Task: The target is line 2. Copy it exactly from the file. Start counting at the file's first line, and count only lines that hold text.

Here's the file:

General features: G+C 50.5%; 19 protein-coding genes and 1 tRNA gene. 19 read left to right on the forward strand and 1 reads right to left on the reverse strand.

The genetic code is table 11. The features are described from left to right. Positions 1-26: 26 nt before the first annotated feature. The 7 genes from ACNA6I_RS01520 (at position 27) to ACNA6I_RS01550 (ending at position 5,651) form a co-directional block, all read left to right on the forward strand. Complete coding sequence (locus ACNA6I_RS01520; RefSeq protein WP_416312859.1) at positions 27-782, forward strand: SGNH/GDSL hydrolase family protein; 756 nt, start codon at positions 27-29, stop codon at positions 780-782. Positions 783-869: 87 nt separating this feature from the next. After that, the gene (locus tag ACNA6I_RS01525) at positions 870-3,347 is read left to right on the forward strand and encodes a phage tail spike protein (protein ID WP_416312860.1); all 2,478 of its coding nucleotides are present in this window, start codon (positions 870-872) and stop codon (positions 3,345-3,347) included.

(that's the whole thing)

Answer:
The genetic code is table 11. The features are described from left to right. Positions 1-26: 26 nt before the first annotated feature. The 7 genes from ACNA6I_RS01520 (at position 27) to ACNA6I_RS01550 (ending at position 5,651) form a co-directional block, all read left to right on the forward strand. Complete coding sequence (locus ACNA6I_RS01520; RefSeq protein WP_416312859.1) at positions 27-782, forward strand: SGNH/GDSL hydrolase family protein; 756 nt, start codon at positions 27-29, stop codon at positions 780-782. Positions 783-869: 87 nt separating this feature from the next. After that, the gene (locus tag ACNA6I_RS01525) at positions 870-3,347 is read left to right on the forward strand and encodes a phage tail spike protein (protein ID WP_416312860.1); all 2,478 of its coding nucleotides are present in this window, start codon (positions 870-872) and stop codon (positions 3,345-3,347) included.